Even though you could probably peg me as an Apple hater, I’ve actually owned two iPod Touch models; the 4th and 5th generations. And I confess I’ve loved the experience, even though the latter heated up and died. The iPod was Apple’s official entry into the mobile device genre. It cemented their association with music and changed the game for music players around the world. The original, released in 2001, spawned several sequels including the Nano, the Shuffle and the iPod Touch. Today, the iPod is not a major player in Apple’s business model, being completely overshadowed by the iPhone, the iPad and the Mac line but it is nonetheless an integral part of the company’s history.
The first iPod came out in 2001 and was designed to be the gold standard (as with all Apple products) for music players everywhere. There’s a popular story online that Steve Jobs insisted on making it as thin as it possibly could be and when his team said they couldn’t go any thinner, he dropped the prototype in a fish tank. Some bubbles rose up and Steve Jobs remarked that since there was air in the model, there must be space to get rid of. The original iPod came in two models, 5GB and 10GB and could hold “a 1000 songs in your pocket”.
Smaller iterations of the device came later like the Mini, the Nano and the Shuffle, changing form factor and adding storage and more functionality. However, the iconic click wheel and simplicity of the user interface remained. Steve Jobs would, very intelligently, introduce the Nano by saying that the tiny jeans pocket inside the front pocket was made for it. He would also call the iPod Touch the “iPhone without the phone”. All this worked as the slow sales of the music player built up exponentially in the coming years. And the end result was quite satisfying; total iPod sales were reported to be 350 million in 2012.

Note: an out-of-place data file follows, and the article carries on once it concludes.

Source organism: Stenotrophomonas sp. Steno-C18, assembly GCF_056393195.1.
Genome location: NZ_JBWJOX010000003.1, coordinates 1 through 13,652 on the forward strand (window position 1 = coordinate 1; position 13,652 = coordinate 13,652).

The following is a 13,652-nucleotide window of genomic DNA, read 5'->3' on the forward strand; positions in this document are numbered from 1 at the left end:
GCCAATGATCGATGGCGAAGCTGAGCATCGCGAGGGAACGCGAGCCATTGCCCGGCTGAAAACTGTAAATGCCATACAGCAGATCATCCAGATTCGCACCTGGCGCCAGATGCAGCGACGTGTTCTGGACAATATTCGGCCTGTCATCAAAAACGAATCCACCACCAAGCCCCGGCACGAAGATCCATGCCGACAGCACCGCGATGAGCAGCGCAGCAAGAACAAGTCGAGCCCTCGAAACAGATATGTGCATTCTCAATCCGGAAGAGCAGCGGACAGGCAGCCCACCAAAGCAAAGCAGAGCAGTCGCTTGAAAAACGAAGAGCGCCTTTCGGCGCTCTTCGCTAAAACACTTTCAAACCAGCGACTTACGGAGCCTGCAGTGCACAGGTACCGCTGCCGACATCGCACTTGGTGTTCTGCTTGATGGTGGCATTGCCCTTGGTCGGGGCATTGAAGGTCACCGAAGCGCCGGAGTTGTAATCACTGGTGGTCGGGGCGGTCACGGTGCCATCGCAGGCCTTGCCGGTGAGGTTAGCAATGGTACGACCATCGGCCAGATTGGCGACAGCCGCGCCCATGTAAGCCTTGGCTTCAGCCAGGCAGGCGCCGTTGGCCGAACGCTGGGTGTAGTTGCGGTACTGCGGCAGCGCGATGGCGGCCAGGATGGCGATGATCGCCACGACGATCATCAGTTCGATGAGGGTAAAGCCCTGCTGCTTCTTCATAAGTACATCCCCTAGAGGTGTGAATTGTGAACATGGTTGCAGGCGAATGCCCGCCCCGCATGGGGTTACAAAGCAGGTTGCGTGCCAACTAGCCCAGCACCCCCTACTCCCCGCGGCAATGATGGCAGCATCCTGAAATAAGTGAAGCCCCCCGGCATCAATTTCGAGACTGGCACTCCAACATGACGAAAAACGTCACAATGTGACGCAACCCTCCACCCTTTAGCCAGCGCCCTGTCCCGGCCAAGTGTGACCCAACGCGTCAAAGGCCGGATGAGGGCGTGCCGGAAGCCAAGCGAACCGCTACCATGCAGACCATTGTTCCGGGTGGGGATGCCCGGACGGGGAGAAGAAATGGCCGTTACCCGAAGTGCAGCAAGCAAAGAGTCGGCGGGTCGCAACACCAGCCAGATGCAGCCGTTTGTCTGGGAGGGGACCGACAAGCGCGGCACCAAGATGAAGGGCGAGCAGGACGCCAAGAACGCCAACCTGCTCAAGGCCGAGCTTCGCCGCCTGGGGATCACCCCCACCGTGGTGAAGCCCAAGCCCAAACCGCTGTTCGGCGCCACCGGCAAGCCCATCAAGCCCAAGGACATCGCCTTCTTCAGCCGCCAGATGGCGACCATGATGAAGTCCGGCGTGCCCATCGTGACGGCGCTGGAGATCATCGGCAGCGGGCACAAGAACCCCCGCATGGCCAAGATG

What’s more is, the product led to the success of iTunes. The app is known as the center of Apple’s ecosystem for apps, podcasts, movies and television etc but its central use was always for music and the iPod was the vessel. Today, iTunes has sold over 25 billion songs and 140 billion apps.
While today, the iPod is in decline and we will more likely than not, see it discontinued, it will stay in Apple lore forever as an incredibly successful product.